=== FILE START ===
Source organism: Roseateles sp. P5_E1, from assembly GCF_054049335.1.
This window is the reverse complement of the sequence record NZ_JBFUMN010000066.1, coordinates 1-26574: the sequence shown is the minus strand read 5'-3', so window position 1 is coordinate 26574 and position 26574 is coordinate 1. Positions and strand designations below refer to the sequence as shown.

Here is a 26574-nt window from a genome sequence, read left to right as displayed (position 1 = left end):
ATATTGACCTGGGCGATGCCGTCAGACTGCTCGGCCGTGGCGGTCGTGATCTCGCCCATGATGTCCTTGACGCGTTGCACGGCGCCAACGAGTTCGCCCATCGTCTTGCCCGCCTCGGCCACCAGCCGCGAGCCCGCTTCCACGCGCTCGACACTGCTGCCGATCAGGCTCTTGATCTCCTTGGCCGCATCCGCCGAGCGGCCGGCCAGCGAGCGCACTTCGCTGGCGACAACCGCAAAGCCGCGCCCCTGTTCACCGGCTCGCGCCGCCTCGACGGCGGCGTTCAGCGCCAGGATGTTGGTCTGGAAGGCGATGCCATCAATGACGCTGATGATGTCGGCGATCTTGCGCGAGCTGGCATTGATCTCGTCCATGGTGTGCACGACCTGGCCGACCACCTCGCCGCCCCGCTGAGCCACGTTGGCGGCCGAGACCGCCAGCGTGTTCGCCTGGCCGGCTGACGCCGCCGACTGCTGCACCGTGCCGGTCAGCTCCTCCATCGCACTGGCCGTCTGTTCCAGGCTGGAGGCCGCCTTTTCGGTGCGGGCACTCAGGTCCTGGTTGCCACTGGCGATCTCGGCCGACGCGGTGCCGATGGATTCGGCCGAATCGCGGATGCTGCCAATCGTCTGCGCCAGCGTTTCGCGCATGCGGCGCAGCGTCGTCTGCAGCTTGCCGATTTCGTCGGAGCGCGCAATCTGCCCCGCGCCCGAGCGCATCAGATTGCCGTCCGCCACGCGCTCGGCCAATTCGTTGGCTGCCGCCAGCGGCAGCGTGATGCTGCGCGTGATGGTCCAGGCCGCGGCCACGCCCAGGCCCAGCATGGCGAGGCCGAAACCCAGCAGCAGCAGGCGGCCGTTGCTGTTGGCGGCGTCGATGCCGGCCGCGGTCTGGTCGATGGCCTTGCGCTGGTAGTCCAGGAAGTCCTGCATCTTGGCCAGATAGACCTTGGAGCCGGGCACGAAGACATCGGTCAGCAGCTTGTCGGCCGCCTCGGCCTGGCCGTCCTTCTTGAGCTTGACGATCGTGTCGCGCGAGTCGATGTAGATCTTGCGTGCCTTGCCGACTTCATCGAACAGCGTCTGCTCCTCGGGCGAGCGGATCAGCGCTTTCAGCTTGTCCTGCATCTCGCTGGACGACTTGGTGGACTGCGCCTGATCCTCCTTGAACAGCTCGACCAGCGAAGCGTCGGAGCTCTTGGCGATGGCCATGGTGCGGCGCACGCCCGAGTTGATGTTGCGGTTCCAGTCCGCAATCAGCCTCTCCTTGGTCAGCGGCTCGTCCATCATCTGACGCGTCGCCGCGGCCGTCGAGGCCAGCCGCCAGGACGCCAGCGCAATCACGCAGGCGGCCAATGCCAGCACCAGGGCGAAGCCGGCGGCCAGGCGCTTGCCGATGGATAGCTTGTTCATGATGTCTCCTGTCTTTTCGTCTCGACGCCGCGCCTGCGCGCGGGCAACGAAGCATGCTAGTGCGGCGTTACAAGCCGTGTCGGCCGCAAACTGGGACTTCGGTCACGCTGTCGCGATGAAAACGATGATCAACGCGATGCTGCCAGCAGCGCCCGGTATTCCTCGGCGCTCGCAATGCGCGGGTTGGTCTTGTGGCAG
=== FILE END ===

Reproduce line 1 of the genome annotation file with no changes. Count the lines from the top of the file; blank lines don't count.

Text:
Source organism: Roseateles sp. P5_E1, from assembly GCF_054049335.1.